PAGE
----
Tsinghua University recently set up a research centre for the study of Hong Kong and Macau affairs in Shenzhen. The opening ceremony was attended by many prominent mainland academics, including some from the legal field.
On that occasion, they took the opportunity to offer advice to the new administration in Hong Kong that is due to take office on July 1.
One opinion was that there is 'too much' separation of powers in Hong Kong; that the judiciary takes on a too-prominent role in running Hong Kong at the expense of an executive-led government; and that it was wrong to allow a private citizen to initiate judicial review proceedings which delayed a national infrastructure project for a few months.
Under 'one country, two systems', the former must unreservedly trump the latter, according to this thinking. The Hong Kong people are reminded that the high degree of autonomy, which we enjoy under the Basic Law, is only at the suffrage of Beijing.
We are no strangers to this kind of rhetoric from mainland officials and legal academics. Over the years, the makers of these statements have become much more outspoken. Some statements are dressed up as legal theories and doctrines. No doubt they are voiced in an attempt to influence the governance of Hong Kong.
In recent years, Hong Kong professionals from all disciplines have been invited to attend national study courses in mainland universities to learn and understand more about these theories and doctrines. Mainland officials clearly believe that adults should also not be immune from national education of this sort.
Some may feel that these doctrines would slowly become an inevitable reality in the not-too-distant future.
However, a further look into these mainland doctrines reveals the most fundamental misunderstanding about our constitutional arrangement under the Basic Law, our system of government, and the core value that makes Hong Kong unique - the rule of law.
The supervisory jurisdiction of the courts is well known as one of the great historic artefacts of the common law. In judicial reviews, contrary to what these mainland academics think, judges are not asked to usurp the functions and powers of government.
The late Lord Bingham, in his book The Rule of Law, said that the function of judicial review is for judges to review the lawfulness of administrative action taken by others: 'They are the auditors of legality; no more, but no less.'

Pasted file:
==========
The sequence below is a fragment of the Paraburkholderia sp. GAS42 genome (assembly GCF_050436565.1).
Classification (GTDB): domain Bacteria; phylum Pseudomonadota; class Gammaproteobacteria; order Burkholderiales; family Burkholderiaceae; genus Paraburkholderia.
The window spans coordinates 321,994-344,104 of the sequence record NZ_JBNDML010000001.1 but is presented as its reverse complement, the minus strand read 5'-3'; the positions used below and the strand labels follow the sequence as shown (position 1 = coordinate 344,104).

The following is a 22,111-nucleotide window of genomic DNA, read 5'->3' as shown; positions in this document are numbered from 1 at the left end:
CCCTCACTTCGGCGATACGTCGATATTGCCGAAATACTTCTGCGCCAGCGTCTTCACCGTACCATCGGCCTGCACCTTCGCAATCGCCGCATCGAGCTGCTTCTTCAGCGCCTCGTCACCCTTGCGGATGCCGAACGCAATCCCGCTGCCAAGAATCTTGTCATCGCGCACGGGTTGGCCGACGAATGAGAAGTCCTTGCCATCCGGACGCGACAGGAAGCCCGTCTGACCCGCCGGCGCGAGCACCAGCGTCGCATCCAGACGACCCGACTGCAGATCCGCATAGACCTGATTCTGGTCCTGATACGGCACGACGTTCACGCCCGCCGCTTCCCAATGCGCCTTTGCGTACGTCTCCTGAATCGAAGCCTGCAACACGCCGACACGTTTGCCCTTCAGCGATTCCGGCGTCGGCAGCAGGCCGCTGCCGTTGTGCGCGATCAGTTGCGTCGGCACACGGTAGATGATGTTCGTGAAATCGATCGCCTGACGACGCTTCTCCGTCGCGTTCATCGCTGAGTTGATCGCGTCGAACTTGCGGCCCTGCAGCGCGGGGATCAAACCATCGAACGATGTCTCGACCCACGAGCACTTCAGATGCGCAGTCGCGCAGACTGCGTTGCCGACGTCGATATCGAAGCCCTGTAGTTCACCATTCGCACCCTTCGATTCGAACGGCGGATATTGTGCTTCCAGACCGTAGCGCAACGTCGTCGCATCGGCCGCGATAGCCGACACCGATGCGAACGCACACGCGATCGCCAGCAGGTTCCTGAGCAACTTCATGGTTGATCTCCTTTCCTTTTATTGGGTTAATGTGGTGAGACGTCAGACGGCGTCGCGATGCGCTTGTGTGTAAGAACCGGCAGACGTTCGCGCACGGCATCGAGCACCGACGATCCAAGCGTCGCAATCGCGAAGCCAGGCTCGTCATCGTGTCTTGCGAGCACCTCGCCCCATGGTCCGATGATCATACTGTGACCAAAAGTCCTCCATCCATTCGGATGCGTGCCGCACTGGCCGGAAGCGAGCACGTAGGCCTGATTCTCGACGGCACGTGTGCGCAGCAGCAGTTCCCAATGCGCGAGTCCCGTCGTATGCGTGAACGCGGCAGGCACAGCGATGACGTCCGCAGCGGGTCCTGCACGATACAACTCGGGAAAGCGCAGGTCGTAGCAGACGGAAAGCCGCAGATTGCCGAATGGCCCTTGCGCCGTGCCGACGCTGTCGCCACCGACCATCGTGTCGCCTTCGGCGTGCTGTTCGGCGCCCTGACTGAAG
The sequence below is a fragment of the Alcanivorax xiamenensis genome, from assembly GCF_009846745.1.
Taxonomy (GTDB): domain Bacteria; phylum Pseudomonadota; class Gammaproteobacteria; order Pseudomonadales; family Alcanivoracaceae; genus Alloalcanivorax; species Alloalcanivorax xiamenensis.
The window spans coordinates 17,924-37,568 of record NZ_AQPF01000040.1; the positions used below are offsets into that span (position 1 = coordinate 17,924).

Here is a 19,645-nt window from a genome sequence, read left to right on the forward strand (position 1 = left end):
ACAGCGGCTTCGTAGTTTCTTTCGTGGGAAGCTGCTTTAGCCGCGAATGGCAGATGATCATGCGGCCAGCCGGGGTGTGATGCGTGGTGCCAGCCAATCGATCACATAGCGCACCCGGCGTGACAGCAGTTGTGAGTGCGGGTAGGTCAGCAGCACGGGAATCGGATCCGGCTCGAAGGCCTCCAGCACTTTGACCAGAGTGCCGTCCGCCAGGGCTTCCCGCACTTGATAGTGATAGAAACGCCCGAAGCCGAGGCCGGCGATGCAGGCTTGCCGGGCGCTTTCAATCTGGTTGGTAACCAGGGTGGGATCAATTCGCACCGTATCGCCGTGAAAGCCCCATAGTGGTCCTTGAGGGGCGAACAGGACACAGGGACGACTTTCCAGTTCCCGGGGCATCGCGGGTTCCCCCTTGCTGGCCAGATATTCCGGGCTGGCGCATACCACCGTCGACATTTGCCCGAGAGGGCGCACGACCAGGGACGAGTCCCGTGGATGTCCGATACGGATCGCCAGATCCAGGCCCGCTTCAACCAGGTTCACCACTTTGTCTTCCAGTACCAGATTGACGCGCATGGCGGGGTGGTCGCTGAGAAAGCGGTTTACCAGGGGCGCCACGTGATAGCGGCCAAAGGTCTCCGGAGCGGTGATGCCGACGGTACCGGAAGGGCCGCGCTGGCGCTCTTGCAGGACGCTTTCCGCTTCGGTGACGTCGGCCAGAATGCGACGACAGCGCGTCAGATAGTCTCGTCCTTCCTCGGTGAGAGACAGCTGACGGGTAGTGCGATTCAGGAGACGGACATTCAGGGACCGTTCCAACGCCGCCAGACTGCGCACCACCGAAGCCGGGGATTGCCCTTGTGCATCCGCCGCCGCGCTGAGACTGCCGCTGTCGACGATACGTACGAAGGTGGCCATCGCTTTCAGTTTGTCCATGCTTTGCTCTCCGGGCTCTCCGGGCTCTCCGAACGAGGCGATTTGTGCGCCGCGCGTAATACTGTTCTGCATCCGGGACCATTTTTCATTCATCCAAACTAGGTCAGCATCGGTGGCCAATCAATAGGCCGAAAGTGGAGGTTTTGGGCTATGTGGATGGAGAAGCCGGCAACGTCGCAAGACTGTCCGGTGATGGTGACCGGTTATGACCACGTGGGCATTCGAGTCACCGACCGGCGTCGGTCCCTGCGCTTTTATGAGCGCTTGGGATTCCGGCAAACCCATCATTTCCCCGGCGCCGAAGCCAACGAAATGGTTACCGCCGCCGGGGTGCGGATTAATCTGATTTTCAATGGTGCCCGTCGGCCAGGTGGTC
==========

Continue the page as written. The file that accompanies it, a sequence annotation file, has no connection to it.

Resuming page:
The court's jurisdiction in a judicial review is based on the paramount presumption that any executive decision made will be in accordance with the law. It is an irrefutable presumption: one that is conclusive and cannot be trumped in a society based on the rule of law.
In exercising their judicial powers to hold government departments, ministers and public bodies to account, the judges usurp no one else's authority. That crucial point is often misunderstood. Judges are exercising a constitutional duty that the rule of law requires of them. This is an inescapable consequence of their function and duty. Judicial review is not a denial of executive power or legislative sovereignty, but an affirmation of it.
The separation of powers is unacceptable to some because they believe power must only come from one source; that 'one country' must come before 'two systems', and the former naturally has priority over the latter.
These statements have no legal foundation, and cannot be supported by the text of the Basic Law. Yet the text does not matter to them, as they look behind the text to find the so-called real intention to justify what they say the law actually means.
The Basic Law is not a contract which the mainland authorities can unilaterally reinterpret or tear up on a whim. It is the very foundation for our way of life - something which we have a duty to defend.
Dennis Kwok is a barrister and founding member of the Civic Party